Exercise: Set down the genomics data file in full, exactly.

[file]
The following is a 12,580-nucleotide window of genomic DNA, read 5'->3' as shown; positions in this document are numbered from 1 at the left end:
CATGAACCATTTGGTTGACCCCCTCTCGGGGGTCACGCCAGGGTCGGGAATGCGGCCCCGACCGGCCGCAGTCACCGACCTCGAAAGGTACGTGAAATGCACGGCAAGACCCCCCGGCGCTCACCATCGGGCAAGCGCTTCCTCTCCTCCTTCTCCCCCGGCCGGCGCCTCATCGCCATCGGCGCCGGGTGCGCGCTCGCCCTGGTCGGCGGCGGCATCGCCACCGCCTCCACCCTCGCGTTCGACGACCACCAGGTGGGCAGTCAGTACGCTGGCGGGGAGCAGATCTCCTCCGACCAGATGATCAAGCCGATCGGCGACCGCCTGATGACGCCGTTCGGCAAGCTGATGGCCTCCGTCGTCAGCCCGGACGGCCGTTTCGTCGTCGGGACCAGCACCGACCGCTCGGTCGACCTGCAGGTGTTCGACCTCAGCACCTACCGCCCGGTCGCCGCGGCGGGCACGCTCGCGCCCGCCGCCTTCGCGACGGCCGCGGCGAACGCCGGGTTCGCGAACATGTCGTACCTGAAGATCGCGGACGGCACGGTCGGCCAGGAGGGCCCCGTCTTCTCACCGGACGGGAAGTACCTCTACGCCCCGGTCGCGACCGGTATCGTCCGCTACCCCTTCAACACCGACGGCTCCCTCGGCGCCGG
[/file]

The following is a 12,580-nucleotide window of genomic DNA, read 5'->3' as shown; positions in this document are numbered from 1 at the left end:
CATGAACCATTTGGTTGACCCCCTCTCGGGGGTCACGCCAGGGTCGGGAATGCGGCCCCGACCGGCCGCAGTCACCGACCTCGAAAGGTACGTGAAATGCACGGCAAGACCCCCCGGCGCTCACCATCGGGCAAGCGCTTCCTCTCCTCCTTCTCCCCCGGCCGGCGCCTCATCGCCATCGGCGCCGGGTGCGCGCTCGCCCTGGTCGGCGGCGGCATCGCCACCGCCTCCACCCTCGCGTTCGACGACCACCAGGTGGGCAGTCAGTACGCTGGCGGGGAGCAGATCTCCTCCGACCAGATGATCAAGCCGATCGGCGACCGCCTGATGACGCCGTTCGGCAAGCTGATGGCCTCCGTCGTCAGCCCGGACGGCCGTTTCGTCGTCGGGACCAGCACCGACCGCTCGGTCGACCTGCAGGTGTTCGACCTCAGCACCTACCGCCCGGTCGCCGCGGCGGGCACGCTCGCGCCCGCCGCCTTCGCGACGGCCGCGGCGAACGCCGGGTTCGCGAACATGTCGTACCTGAAGATCGCGGACGGCACGGTCGGCCAGGAGGGCCCCGTCTTCTCACCGGACGGGAAGTACCTCTACGCCCCGGTCGCGACCGGTATCGTCCGCTACCCCTTCAACACCGACGGCTCCCTCGGCGCCGG